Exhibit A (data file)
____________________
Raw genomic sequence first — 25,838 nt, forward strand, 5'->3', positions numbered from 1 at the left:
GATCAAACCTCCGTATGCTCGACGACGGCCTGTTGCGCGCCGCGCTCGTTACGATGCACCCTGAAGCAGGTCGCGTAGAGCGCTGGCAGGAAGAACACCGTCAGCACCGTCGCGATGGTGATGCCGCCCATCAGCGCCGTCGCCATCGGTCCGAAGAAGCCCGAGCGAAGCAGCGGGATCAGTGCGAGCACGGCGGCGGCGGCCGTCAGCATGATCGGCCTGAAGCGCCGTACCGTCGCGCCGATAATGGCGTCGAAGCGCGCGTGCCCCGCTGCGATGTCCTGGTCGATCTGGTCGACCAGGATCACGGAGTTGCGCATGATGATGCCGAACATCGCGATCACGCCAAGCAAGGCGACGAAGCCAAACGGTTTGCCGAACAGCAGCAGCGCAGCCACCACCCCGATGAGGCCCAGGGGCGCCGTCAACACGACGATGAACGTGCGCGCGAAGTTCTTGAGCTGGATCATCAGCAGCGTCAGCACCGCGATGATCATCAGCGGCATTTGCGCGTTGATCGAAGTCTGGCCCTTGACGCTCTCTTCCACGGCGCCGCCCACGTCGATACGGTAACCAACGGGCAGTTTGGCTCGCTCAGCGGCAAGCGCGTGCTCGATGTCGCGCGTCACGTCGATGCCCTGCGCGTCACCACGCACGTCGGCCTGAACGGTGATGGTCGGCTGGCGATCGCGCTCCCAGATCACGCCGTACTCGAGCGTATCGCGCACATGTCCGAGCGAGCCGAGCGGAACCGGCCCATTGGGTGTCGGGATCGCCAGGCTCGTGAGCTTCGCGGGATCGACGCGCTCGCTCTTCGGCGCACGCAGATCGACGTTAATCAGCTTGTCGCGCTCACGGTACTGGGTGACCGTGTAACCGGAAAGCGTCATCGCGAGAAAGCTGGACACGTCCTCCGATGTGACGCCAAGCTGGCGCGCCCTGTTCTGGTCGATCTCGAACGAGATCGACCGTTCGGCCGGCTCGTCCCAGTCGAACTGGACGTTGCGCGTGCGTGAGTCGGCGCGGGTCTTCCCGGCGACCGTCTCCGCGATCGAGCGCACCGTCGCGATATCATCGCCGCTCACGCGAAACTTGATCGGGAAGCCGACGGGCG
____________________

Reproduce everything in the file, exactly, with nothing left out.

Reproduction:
Raw genomic sequence first — 25,838 nt, forward strand, 5'->3', positions numbered from 1 at the left:
GATCAAACCTCCGTATGCTCGACGACGGCCTGTTGCGCGCCGCGCTCGTTACGATGCACCCTGAAGCAGGTCGCGTAGAGCGCTGGCAGGAAGAACACCGTCAGCACCGTCGCGATGGTGATGCCGCCCATCAGCGCCGTCGCCATCGGTCCGAAGAAGCCCGAGCGAAGCAGCGGGATCAGTGCGAGCACGGCGGCGGCGGCCGTCAGCATGATCGGCCTGAAGCGCCGTACCGTCGCGCCGATAATGGCGTCGAAGCGCGCGTGCCCCGCTGCGATGTCCTGGTCGATCTGGTCGACCAGGATCACGGAGTTGCGCATGATGATGCCGAACATCGCGATCACGCCAAGCAAGGCGACGAAGCCAAACGGTTTGCCGAACAGCAGCAGCGCAGCCACCACCCCGATGAGGCCCAGGGGCGCCGTCAACACGACGATGAACGTGCGCGCGAAGTTCTTGAGCTGGATCATCAGCAGCGTCAGCACCGCGATGATCATCAGCGGCATTTGCGCGTTGATCGAAGTCTGGCCCTTGACGCTCTCTTCCACGGCGCCGCCCACGTCGATACGGTAACCAACGGGCAGTTTGGCTCGCTCAGCGGCAAGCGCGTGCTCGATGTCGCGCGTCACGTCGATGCCCTGCGCGTCACCACGCACGTCGGCCTGAACGGTGATGGTCGGCTGGCGATCGCGCTCCCAGATCACGCCGTACTCGAGCGTATCGCGCACATGTCCGAGCGAGCCGAGCGGAACCGGCCCATTGGGTGTCGGGATCGCCAGGCTCGTGAGCTTCGCGGGATCGACGCGCTCGCTCTTCGGCGCACGCAGATCGACGTTAATCAGCTTGTCGCGCTCACGGTACTGGGTGACCGTGTAACCGGAAAGCGTCATCGCGAGAAAGCTGGACACGTCCTCCGATGTGACGCCAAGCTGGCGCGCCCTGTTCTGGTCGATCTCGAACGAGATCGACCGTTCGGCCGGCTCGTCCCAGTCGAACTGGACGTTGCGCGTGCGTGAGTCGGCGCGGGTCTTCCCGGCGACCGTCTCCGCGATCGAGCGCACCGTCGCGATATCATCGCCGCTCACGCGAAACTTGATCGGGAAGCCGACGGGCG